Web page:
Director of academic initiatives at the Society for Human Resources Management (SHRM), Nancy Woolever, tells AACSB about the opportunities business schools have to collaborate with business practice for experiential learning.
: [00:17] I think that the biggest increase in experiential learning is coming by business schools collaborating with organizations in the local community. Typically, and in the past, it used to be only internships, but we're seeing, especially in HR, students leveraging all kinds of opportunities in order to gain experience. The students are the ones who know that the more relevant experience they have in the field, the better candidate they're going to be when applying for a job.
[00:48] For example, HR students have a tendency to take multiple internships, but they also do things like seek out service-learning and experiential-learning courses in their bachelor's or master's program and work on projects or research projects—we call them directed work projects or directed research projects—under the supervision of a faculty member, but also in collaboration with a local HR professional in the community.
[01:15] We recently surveyed faculty who teach HR and employers who hire recent graduates in HR, and the increase in the amount of HR-relevant experience that one must possess before even getting a foot in the door for an interview came out to be over 90 percent of them said at least two years of HR-relevant experience to even get an interview, for an entry-level job. It's shocking.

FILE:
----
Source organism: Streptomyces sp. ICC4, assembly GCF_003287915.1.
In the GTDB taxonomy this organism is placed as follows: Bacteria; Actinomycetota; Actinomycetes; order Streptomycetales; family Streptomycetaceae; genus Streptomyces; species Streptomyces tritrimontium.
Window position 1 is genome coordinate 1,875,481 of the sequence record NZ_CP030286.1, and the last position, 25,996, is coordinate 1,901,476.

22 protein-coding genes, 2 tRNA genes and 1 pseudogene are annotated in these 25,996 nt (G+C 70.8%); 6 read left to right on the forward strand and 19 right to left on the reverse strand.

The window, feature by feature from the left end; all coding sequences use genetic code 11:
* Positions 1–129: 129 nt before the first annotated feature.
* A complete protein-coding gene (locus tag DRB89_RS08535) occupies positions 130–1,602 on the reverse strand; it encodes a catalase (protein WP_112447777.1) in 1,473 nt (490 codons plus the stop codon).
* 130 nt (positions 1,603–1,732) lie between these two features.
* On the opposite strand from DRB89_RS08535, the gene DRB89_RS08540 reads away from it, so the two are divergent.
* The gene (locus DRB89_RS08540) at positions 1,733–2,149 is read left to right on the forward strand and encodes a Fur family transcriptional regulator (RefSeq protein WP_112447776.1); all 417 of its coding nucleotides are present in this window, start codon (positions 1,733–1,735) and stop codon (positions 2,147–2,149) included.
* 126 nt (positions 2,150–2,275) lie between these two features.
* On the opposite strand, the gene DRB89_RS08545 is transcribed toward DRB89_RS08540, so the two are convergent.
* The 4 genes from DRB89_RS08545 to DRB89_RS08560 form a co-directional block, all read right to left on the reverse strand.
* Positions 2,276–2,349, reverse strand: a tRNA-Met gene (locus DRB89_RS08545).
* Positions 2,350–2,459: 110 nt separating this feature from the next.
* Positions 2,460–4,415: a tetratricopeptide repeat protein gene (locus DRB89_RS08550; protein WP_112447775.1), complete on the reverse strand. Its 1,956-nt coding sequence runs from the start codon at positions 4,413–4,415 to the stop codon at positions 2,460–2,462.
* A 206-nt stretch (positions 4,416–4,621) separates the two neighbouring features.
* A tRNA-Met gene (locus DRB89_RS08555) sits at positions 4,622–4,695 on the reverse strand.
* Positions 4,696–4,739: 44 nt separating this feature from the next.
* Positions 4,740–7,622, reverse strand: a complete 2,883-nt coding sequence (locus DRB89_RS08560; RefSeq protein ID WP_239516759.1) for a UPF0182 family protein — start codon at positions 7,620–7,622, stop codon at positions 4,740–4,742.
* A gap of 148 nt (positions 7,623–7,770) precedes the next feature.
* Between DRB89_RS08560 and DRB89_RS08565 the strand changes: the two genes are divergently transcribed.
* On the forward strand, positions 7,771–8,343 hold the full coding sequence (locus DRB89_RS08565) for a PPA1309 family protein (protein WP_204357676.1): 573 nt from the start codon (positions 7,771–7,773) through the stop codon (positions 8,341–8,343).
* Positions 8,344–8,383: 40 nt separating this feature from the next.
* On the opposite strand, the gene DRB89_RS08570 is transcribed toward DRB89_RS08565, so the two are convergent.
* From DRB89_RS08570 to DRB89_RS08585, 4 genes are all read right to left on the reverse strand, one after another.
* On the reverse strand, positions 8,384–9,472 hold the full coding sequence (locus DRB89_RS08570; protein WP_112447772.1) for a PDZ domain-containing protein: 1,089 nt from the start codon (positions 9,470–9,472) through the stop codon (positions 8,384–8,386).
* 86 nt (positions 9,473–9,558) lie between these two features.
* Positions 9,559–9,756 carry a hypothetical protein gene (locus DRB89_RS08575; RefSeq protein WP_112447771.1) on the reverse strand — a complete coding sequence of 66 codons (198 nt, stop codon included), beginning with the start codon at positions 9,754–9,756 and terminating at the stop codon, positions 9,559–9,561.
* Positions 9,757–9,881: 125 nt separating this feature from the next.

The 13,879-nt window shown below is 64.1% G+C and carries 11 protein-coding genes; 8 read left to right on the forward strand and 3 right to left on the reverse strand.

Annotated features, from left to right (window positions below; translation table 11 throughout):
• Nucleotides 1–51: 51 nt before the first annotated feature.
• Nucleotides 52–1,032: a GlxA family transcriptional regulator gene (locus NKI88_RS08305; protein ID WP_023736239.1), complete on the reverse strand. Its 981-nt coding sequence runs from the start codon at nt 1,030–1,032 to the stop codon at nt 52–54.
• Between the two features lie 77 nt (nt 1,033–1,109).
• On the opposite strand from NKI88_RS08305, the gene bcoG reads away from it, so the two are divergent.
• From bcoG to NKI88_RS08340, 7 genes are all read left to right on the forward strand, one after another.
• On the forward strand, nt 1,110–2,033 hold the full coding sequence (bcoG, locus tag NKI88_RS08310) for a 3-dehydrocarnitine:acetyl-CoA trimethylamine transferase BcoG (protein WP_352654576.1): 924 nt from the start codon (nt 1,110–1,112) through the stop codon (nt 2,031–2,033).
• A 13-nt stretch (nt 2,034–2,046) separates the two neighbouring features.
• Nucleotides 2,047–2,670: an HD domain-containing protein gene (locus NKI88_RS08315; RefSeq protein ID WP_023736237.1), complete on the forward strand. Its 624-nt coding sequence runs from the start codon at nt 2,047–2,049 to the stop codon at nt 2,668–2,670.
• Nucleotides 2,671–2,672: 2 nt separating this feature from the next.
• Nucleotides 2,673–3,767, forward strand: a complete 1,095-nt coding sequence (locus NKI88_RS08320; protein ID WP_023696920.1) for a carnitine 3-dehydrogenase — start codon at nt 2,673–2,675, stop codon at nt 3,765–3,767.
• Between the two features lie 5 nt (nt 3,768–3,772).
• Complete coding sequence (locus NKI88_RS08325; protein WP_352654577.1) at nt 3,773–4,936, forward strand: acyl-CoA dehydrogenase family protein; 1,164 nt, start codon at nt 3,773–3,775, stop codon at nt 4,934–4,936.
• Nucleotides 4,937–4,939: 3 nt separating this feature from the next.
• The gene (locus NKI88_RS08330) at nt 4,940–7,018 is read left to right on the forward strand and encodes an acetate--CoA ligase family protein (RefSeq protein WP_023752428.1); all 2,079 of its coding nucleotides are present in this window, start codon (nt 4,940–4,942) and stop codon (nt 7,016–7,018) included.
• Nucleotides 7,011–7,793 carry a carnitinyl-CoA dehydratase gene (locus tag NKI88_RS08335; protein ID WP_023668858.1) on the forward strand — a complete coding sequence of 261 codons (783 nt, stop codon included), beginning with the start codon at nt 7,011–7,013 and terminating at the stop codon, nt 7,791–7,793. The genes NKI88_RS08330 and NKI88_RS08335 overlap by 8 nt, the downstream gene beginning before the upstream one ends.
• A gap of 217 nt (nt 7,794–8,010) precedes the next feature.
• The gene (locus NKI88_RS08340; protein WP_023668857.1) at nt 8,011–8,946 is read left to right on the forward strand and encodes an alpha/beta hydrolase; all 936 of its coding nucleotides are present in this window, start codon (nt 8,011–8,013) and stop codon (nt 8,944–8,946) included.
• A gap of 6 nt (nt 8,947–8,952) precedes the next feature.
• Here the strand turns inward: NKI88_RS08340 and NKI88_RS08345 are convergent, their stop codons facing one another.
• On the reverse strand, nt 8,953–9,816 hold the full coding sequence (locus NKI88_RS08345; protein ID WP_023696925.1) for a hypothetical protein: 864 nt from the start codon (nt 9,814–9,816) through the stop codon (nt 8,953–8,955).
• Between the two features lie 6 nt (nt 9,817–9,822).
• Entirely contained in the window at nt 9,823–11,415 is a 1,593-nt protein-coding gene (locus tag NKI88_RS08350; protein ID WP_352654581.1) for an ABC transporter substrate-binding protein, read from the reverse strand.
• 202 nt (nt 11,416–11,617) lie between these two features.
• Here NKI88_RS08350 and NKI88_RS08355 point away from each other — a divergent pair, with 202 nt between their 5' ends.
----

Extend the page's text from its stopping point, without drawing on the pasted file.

[01:46] The last time we did the research was in 2013, and the percentage was 92 percent said six months to a year. Now it's over 90 percent is saying two years of HR-relevant experience. Well, how are you going to get that experience to get a foot in the door for the interview if you don't leverage everything that's at your fingertips?
[02:07] Internships, part-time work, full-time work, work-study, directed project, directed research. We're seeing an increase across the board, with all the schools that work with us, which is about 450. All of them are moving in that direction of providing more of those types of experiences, because it's all about graduating students, getting them placed, getting them started in their career.
[02:30] Then the other thing that we've added to the mix to help students come out with both a degree and a certification—for every student that attends a program that aligns with our curriculum guidelines and has X number of hours of relevant experience, they'll be able to take the SHRM Certified Professional certification exam in their final year of study. We're hoping to send students on their way much better prepared and much better credentialed.
Filmed April 2017 on site at AACSB's International Conference and Annual Meeting (ICAM) in Houston, Texas, USA.